1800-1900: Around 1800, the idea of a preliminary sketch using a drawing board or “clean hands” planning approach began. Master plans and 2-dimensional drawings became the norm with other artists and craftsmen, creators of new devices and more elaborate food presentations. Landscape designers used this pre-design approach well before picking up a shovel.

1900-1972: During this period, landscaping’s era of “modernism” evolved to encompass more than gardens and lawns. Vast projects like office parks, retail malls, and massive housing developments sprung up that involved geometric designs for carefully placed trees and shrubs surrounded by megatons of concrete and asphalt.

Post-1972: The computer age has moved landscape design from 2-dimensional planning to 3-dimensional visualization. In fact, the 4th-dimension, time, can simulate changing seasons in a landscape design. Computer simulations also create a range of perspectives to envision how elements appear from any vantage point.

 

Why Irrigation for Trees is Important

drought-resistant-plantsDuring a period of abundant rain, mature trees should not require supplemental watering. However, according to the University of Minnesota Extension, water comprises 80-90% of the leaves and root tips and up to 50% of trunks, stems, and roots. Water is also a vital requirement to:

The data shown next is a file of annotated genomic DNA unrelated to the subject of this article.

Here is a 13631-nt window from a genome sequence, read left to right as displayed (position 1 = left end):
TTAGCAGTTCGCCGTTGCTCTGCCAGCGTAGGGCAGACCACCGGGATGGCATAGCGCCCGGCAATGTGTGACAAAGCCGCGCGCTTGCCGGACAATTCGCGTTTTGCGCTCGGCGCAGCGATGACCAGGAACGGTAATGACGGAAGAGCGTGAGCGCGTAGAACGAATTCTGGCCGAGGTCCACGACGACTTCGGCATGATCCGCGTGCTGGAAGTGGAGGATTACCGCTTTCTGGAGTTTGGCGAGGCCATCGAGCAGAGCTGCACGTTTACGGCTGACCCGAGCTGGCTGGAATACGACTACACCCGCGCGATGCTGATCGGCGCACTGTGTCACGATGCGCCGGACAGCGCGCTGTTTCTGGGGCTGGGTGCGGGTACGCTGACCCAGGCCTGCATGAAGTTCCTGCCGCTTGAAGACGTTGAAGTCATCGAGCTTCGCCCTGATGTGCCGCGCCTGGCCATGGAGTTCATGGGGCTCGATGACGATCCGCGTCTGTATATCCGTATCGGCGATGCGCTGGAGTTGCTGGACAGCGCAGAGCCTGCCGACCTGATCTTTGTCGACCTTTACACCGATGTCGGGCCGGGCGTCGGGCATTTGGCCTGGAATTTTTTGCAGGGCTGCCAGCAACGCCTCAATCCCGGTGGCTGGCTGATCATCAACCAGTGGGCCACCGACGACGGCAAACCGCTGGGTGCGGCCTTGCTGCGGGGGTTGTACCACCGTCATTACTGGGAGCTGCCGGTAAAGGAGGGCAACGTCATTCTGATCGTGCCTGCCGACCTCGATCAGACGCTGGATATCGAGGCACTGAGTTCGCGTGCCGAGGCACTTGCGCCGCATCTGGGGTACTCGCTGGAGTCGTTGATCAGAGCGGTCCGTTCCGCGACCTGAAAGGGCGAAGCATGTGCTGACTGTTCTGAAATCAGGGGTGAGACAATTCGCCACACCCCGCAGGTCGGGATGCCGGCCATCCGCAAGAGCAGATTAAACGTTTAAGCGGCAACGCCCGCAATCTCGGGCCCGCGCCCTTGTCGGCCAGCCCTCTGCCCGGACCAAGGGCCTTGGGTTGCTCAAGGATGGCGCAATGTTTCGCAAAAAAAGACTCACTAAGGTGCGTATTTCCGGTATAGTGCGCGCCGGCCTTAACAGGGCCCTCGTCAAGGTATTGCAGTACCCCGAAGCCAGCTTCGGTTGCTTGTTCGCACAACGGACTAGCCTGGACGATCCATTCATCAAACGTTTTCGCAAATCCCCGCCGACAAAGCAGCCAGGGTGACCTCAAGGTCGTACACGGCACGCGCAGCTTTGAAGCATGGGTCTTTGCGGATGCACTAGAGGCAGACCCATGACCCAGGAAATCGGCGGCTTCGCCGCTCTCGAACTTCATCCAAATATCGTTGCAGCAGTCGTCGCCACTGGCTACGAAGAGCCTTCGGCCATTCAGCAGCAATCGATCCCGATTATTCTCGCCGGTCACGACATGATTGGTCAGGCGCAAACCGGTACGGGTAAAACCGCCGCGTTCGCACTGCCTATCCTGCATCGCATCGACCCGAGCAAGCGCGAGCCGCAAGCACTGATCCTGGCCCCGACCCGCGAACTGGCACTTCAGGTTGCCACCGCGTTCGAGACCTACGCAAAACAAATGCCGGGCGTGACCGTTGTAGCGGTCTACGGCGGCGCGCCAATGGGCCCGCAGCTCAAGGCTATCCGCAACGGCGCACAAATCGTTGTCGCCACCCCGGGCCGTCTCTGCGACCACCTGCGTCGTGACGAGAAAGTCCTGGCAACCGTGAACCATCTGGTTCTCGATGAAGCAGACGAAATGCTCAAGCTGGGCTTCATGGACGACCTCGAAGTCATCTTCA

• Activate photosynthesis which results in growth, flowering, and seed production
  • Move nutrients through the entire tree for growth and survival
  • Cool the plant

Tree owners should also note that much of the water absorbed by tree roots ends up being lost through evaporation, both from the soil and even after entering the tree.

When water is absorbed by the tree’s roots, it travels by a process known as transpiration through an interconnected route of roots, stems, and leaves. Much of the water then evaporates through the stomata on the underside of the leaves.

Since so much of the moisture disappears, some moisture must be present in the soil at all times to keep the tree healthy.

Watering Mature Trees

As a tree grows, the roots tend to spread out in a circular pattern from the trunk below the surface. The roots nearer the top are the ones that typically absorb the most water. These smaller feeder roots spread approximately 12 to 18 inches below the surface for mature trees.

To determine if a tree needs water, dig a small hole near the base with a trowel. If the soil is dry at approximately 9 to 12 inches down, it is necessary to replenish the tree’s moisture.

You may also notice the beginning signs of wilting as the soil dries. Wilting means a lack of moisture, and watering is essential to revive the tree or shrub.

Watering New Trees

Gardening Knowhow suggests watering new trees depends on the amount of existing moisture and drainage characteristics of the soil. Irrigation for trees applies to transplants, as well as very young plants. A newly planted tree should be watered once per day for two weeks and then weekly for the first year. The soil, however, should always be kept moist, but not soaked.

Value of Mulching

One way to enhance the health of trees or shrubs is to add mulch around the base of the tree. The mulch should be spread at least 12 to 18 inches from the trunk. Adding mulch minimizes evaporation and keeps down moisture stealing weeds and grass.